We used 90 organisms acclimated to 16˚C, 19˚C and 22˚C ± 1˚C experimental condition. The Aplysia californica was kept for 21 days in acclimated time. Afterwards, a group of 6 organisms was introduced to the horizontal thermal gradient described by [30]. A Neslab thermoregulator (HX model 150) was connected at one end to cool the water gradient. A 1000 watts heater was placed at the opposite end connected to a temperature controller (Moeller CI-K3-125-M), generating a steady gradient of 10˚C to 30˚C, (y = 6.20 + 1.60x, r2 = 0.98 where x = gradient segments, and each segment = temperature gradient). Twenty aeration stones were placed along the gradient to maintain a dissolved oxygen concentration of 5.8 - 7.2 mg·L−1 and thus eliminate the effect of stratification of the water column. The depth of the water column in the gradient was 9 cm and to maintain good water quality turnover rate was 10.0 - 12.0 L·h−1. Every organism was tagged with a nylon tread, a circular plastic tag allowed us to identify the experimental organism behavior; now we could determine the preferred temperature gravitational method as applied and described by [18].

Six tagged Aplysia were introduced to the gradient in the segment where the water temperature was the same as that of the experimental acclimation temperatures. They were exposed at day to a light intensity of 0.55 × 1015 quanta·sec−1·cm−2 and at night to a light intensity of 0.09 × 1015 quanta·sec−1·cm−2. For each temperature there were four trials performed (N = 60). Nudibranches were not fed 24 h before the trial period to avoid interference from the diet [31,32].

The velocity displacement of the sea hare in the gradient was determined by observing the tagged organism in each segment of the trough every hour during the 24 h period, expressed in cm·h−1. A Mann-Whitney test was used to determine the differences in preferred temperature and the displacement velocity of sea hare in the light and dark cycle [33]. Temperature preference data was processed with Exploratory Data Analysis [34] and plotted as parallel boxes.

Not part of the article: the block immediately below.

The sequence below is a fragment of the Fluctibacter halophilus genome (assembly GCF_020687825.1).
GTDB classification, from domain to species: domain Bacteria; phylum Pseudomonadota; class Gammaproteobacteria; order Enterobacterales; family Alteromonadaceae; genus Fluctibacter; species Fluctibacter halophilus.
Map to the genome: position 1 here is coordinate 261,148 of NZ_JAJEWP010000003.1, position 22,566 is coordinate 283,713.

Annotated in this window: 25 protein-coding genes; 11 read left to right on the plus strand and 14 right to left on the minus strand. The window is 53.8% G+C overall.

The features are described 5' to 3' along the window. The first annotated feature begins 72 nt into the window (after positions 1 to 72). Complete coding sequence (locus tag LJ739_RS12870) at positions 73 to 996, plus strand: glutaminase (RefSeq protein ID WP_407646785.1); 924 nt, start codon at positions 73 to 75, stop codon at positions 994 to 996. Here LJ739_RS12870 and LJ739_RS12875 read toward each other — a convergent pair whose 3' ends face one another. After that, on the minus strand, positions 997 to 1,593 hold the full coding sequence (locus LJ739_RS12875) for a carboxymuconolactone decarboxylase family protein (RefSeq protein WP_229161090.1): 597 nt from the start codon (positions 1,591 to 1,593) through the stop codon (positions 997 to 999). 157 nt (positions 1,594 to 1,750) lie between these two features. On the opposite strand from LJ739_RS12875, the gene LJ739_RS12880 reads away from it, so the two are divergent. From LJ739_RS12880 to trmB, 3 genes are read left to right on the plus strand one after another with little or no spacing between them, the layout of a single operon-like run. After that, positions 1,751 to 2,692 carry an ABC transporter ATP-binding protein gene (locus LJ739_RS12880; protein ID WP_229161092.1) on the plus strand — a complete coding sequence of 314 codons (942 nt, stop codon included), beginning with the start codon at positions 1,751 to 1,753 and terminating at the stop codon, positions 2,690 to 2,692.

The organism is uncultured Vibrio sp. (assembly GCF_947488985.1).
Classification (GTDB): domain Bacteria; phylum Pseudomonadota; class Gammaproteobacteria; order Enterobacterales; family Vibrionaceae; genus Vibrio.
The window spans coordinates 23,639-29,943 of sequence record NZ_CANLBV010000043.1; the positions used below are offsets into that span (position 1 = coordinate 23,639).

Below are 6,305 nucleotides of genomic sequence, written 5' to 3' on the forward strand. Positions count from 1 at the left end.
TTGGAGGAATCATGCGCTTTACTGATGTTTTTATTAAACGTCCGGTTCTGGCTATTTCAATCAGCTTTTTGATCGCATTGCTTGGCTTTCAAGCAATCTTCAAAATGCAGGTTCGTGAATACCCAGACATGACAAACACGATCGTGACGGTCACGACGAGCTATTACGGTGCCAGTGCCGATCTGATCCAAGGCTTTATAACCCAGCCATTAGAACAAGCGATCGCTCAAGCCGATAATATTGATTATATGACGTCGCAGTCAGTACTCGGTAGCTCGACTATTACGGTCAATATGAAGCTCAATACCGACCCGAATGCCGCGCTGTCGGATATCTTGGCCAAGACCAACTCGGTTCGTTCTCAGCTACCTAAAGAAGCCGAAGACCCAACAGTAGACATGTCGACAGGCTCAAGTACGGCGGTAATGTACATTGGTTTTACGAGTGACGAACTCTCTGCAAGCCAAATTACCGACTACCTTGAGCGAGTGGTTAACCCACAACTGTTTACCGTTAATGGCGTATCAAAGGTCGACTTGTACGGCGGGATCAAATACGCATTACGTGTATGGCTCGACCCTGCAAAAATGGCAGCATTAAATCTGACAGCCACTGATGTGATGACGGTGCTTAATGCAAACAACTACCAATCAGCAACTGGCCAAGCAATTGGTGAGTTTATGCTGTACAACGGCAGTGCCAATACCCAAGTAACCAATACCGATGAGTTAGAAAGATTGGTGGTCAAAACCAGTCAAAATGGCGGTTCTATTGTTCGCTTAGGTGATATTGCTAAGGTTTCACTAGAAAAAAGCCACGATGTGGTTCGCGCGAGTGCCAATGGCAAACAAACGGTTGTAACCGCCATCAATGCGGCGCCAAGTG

To determine the Critical Thermal Maxima (CTMax), 45 sea hare were acclimated in three 2000 L tanks at temperatures of 16˚C, 19˚C and 22˚C ± 1˚C, and a salinity of 35‰, for 21 days to allow acclimation to experimental temperatures. Twenty four hours before trials initiated the sea hare were not fed. The organisms were placed on acrylic plates (30 × 25 × 0.4 cm) and left undisturbed overnight; the acrylic plates were suspended 12 h in 40 L glass aquarium with aeration. Each aquarium was thermostatically controlled with a 1000 W heater and an air stone (15 × 5 × 5 cm). The temperature was raised from the acclimation temperatures of 16˚C, 19˚C and 22˚C ± 1˚C at a rate of 1˚C every 15 minutes [30,35,36].

Determinations of CTMax of the sea hare responses were made between 10:00 and 13:00 h. visual monitoring was performed and recorded the time and temperature at which they showed a curled mantle and started to lose attachment, the organisms immediately were transferred into acclimation tanks for recovery. The organisms were used only once. The data from sea hare that did not recover after returning to acclimation temperatures was discarded. The Kruskall-Wallis test was used to determine differences between groups [33]. The temperature, at which 50% remain attached, was calculated using linear regression, previous transformation to arcsine SigmaStat, version 3.1 (Systat Software Inc., San Jose, CA) on all points below 100%.

Oxygen consumption was measured in a semi open system, 15 organisms from each acclimation temperature were placed individually in a 1.0 L Erlenmeyer flask. Sea hare were placed in the respirometric system 24 h before the beginning of the measurements in order to allow their acclimation to the system. The dissolved oxygen in the Erlenmeyer flasks was measured with an YSI 52 oxymeter equipped with a polarographic sensor; organisms were maintained without food for 24 h. A water sample was taken to measure the initial concentration of dissolved oxygen, the water flow in the Erlenmeyer flasks were kept closed for an hour, since according to [37] this time is sufficient to avoid the dissolved oxygen decrease to below 30% not causing stress in the organisms. At the end, new water samples were taken from each Erlenmeyer flask to measure the final concentration of dissolved oxygen. The difference between the initial and final gas concentration was the oxygen consumed by the organisms expressed in mg O2 h−1·g−1 d.w. The oxygen consumption rate (OCR) was calculated according to Equation (1) [38,39].